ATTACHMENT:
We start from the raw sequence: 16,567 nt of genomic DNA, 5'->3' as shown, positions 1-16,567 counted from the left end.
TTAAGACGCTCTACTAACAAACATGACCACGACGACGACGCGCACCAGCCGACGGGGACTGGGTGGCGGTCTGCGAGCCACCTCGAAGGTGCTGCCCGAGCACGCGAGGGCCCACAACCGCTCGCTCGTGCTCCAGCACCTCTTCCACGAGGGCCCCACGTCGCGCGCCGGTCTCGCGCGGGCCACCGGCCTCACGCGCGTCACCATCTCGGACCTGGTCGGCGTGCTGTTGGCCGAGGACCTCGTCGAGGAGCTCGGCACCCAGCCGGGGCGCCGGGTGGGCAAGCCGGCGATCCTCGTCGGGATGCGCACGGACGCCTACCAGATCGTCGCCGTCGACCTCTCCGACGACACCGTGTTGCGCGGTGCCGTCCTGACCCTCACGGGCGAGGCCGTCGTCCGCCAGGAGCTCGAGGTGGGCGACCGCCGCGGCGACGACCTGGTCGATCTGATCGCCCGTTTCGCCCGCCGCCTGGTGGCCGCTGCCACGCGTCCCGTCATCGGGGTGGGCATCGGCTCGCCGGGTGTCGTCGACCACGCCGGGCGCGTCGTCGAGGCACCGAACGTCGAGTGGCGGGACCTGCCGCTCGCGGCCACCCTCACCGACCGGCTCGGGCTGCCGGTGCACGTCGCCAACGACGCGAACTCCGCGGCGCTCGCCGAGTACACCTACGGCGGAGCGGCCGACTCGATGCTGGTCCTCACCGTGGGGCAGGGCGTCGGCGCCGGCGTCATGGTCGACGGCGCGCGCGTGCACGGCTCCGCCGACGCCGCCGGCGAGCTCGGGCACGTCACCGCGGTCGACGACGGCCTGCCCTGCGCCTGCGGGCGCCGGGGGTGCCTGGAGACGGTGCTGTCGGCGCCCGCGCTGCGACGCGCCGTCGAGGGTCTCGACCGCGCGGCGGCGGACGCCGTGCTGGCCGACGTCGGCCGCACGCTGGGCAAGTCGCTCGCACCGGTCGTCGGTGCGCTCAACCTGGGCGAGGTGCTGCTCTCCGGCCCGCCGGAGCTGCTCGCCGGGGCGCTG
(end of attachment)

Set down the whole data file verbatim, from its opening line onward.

We start from the raw sequence: 16,567 nt of genomic DNA, 5'->3' as shown, positions 1-16,567 counted from the left end.
TTAAGACGCTCTACTAACAAACATGACCACGACGACGACGCGCACCAGCCGACGGGGACTGGGTGGCGGTCTGCGAGCCACCTCGAAGGTGCTGCCCGAGCACGCGAGGGCCCACAACCGCTCGCTCGTGCTCCAGCACCTCTTCCACGAGGGCCCCACGTCGCGCGCCGGTCTCGCGCGGGCCACCGGCCTCACGCGCGTCACCATCTCGGACCTGGTCGGCGTGCTGTTGGCCGAGGACCTCGTCGAGGAGCTCGGCACCCAGCCGGGGCGCCGGGTGGGCAAGCCGGCGATCCTCGTCGGGATGCGCACGGACGCCTACCAGATCGTCGCCGTCGACCTCTCCGACGACACCGTGTTGCGCGGTGCCGTCCTGACCCTCACGGGCGAGGCCGTCGTCCGCCAGGAGCTCGAGGTGGGCGACCGCCGCGGCGACGACCTGGTCGATCTGATCGCCCGTTTCGCCCGCCGCCTGGTGGCCGCTGCCACGCGTCCCGTCATCGGGGTGGGCATCGGCTCGCCGGGTGTCGTCGACCACGCCGGGCGCGTCGTCGAGGCACCGAACGTCGAGTGGCGGGACCTGCCGCTCGCGGCCACCCTCACCGACCGGCTCGGGCTGCCGGTGCACGTCGCCAACGACGCGAACTCCGCGGCGCTCGCCGAGTACACCTACGGCGGAGCGGCCGACTCGATGCTGGTCCTCACCGTGGGGCAGGGCGTCGGCGCCGGCGTCATGGTCGACGGCGCGCGCGTGCACGGCTCCGCCGACGCCGCCGGCGAGCTCGGGCACGTCACCGCGGTCGACGACGGCCTGCCCTGCGCCTGCGGGCGCCGGGGGTGCCTGGAGACGGTGCTGTCGGCGCCCGCGCTGCGACGCGCCGTCGAGGGTCTCGACCGCGCGGCGGCGGACGCCGTGCTGGCCGACGTCGGCCGCACGCTGGGCAAGTCGCTCGCACCGGTCGTCGGTGCGCTCAACCTGGGCGAGGTGCTGCTCTCCGGCCCGCCGGAGCTGCTCGCCGGGGCGCTG